All things considered, we may well favor limits on the government’s power to tax and regulate the terms of economic life.

Scanlon goes on to say that “the choice between different systems is not something that individuals express a preference about through their market behavior.” I think this is false. When migrants cross borders to find work, they are expressing a preference over different systems with their market behavior. I would argue that the legal permission to cross borders for economic, political, or any other peaceful reason is a feature of any system that takes liberty seriously. I would add that the freedom for everyone everywhere to move about the globe is to be passionately promoted precisely because people need liberty to flourish in society with others, and the ability to cross borders relatively unmolested makes “the choice between different systems” a real thing and not just a bit of armchair speculation by privileged people about what we think everyone else ought to want for themselves.

I agree with the thrust of Scanlon’s criticism of his second imagined libertarian line of thought about the importance of individuals having control over their lives. For similar reasons, I support publicly financed education and a “strong safety net,” along with prototypical libertarians Milton Friedman and F.A. Hayek, not to mention scores of other notable thinkers often labeled “libertarian.” So it struck me as odd that Scanlon would think to say that “Perhaps a revised libertarianism might incorporate these policies, along with other measures to give meaningful liberty to all” while pointing to a group blog of fine libertarian philosophers thinking along these lines. Hayek’s The Constitution of Liberty is pretty boring, it’s true. But Friedman’s Capitalism and Freedom is a quick read. According to University of Pennsylvania philosopher Samuel Freeman, if you’re in favor of the state maintaining a safety net, putting kids through school, and providing public goods, you’re a classical liberal, not a libertarian. I prefer classical liberal, so that’s fine. But Freeman’s fine eye for distinctions doesn’t stop anybody from calling me or Milton Friedman libertarian, especially when they want to say that we oppose programs we favor. I don’t know what to do about this.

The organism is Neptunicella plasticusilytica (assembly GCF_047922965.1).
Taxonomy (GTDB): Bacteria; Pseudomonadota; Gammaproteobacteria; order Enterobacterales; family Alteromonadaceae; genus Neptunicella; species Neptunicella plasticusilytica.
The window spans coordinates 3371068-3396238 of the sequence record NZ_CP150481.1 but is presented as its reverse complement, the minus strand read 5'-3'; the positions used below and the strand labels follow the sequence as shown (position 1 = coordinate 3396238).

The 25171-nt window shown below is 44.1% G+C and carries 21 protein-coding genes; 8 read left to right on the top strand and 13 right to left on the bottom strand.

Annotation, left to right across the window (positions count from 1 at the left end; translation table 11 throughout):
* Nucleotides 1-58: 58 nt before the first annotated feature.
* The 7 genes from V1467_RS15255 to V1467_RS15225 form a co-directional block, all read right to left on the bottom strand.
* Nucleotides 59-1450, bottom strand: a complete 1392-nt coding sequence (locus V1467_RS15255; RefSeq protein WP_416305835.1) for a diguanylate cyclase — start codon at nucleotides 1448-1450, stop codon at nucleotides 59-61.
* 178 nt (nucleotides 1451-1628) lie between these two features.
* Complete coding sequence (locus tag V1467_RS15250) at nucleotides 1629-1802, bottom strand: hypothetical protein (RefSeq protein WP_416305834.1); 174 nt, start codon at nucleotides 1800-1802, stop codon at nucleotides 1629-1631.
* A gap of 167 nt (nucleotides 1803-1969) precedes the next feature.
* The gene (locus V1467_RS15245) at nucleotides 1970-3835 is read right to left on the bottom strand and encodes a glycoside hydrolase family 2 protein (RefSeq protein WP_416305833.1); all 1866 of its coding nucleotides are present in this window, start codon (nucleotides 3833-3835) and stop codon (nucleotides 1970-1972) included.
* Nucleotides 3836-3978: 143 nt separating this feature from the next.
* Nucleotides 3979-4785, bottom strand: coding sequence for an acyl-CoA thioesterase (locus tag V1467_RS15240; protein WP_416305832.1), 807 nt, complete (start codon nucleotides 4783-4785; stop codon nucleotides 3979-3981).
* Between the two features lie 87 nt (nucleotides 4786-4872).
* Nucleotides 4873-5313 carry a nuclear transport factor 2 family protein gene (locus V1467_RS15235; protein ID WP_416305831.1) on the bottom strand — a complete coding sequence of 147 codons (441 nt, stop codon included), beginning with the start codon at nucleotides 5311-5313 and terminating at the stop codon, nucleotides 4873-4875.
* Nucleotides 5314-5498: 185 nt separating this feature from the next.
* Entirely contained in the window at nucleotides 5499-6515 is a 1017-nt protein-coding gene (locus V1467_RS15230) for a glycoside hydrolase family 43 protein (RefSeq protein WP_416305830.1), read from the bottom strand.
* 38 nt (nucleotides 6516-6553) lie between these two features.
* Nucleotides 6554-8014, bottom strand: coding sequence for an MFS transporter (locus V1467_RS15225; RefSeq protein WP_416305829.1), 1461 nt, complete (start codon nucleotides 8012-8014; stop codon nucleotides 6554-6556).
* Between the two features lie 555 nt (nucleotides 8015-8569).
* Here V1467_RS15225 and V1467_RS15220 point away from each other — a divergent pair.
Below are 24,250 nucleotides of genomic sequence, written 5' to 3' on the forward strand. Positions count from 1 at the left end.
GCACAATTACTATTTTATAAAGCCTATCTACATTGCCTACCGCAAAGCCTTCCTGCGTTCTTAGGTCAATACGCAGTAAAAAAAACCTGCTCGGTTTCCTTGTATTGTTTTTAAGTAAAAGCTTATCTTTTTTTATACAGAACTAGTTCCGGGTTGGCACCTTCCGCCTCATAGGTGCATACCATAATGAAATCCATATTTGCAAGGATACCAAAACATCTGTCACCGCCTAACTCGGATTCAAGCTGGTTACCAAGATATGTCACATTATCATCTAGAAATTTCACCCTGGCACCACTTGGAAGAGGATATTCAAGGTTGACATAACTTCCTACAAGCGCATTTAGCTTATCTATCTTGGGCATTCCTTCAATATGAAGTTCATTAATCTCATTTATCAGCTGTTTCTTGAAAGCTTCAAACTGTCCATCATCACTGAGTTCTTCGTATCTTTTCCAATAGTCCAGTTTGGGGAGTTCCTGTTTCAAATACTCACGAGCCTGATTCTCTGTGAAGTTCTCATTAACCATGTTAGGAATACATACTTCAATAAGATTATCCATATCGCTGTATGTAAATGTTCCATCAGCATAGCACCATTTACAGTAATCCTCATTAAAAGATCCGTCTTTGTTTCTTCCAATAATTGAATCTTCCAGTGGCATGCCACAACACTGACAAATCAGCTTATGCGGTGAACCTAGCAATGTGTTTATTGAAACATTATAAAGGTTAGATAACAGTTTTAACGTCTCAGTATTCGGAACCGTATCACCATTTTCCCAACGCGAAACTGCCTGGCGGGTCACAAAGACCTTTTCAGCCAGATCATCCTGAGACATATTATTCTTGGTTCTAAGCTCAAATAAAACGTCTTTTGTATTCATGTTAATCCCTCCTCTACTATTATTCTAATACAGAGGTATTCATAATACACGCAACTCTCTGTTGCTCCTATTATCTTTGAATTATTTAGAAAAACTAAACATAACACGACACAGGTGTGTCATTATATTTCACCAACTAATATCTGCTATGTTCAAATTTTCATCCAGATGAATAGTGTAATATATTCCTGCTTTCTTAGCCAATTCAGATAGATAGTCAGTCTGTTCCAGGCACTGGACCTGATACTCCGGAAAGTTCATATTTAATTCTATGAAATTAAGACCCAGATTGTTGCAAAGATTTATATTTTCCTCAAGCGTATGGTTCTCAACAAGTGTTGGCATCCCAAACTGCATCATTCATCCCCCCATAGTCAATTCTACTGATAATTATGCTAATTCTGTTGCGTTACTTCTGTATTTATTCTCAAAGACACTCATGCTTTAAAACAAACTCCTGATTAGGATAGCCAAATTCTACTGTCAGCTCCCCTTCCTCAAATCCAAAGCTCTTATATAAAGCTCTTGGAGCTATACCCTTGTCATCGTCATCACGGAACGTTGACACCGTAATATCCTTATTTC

Turning to Scanlon’s third argument, focused on property rights, I agree that “there are no property rights independent of some institution defining them” as long as he allows that the defining institution might be convention and not always, say, a modern nation-state. I also agree that the really big questions are “[h]ow property rights must be defined in order to be justifiable to all who are required to accept them” and “[w]hich of the various justifiable systems of property rights we should most prefer under current conditions.” Moreover, I agree that considerations of efficiency and control over one’s life are not the only considerations relevant to justifying a system of property rights. What I cannot quite see is the relevance of this line of reasoning to the libertarian political program of “limited government and low taxes.”

I agree that the justification of a system of property, or of a more comprehensive system of political and economic institutions, requires that we take into account a plurality of sometimes competing considerations. But having taken all these considerations into account, our balance of reasons may well favor a system featuring robust economic rights that entail principled limits on a democratic government’s power to tax and to regulate the terms of economic life.1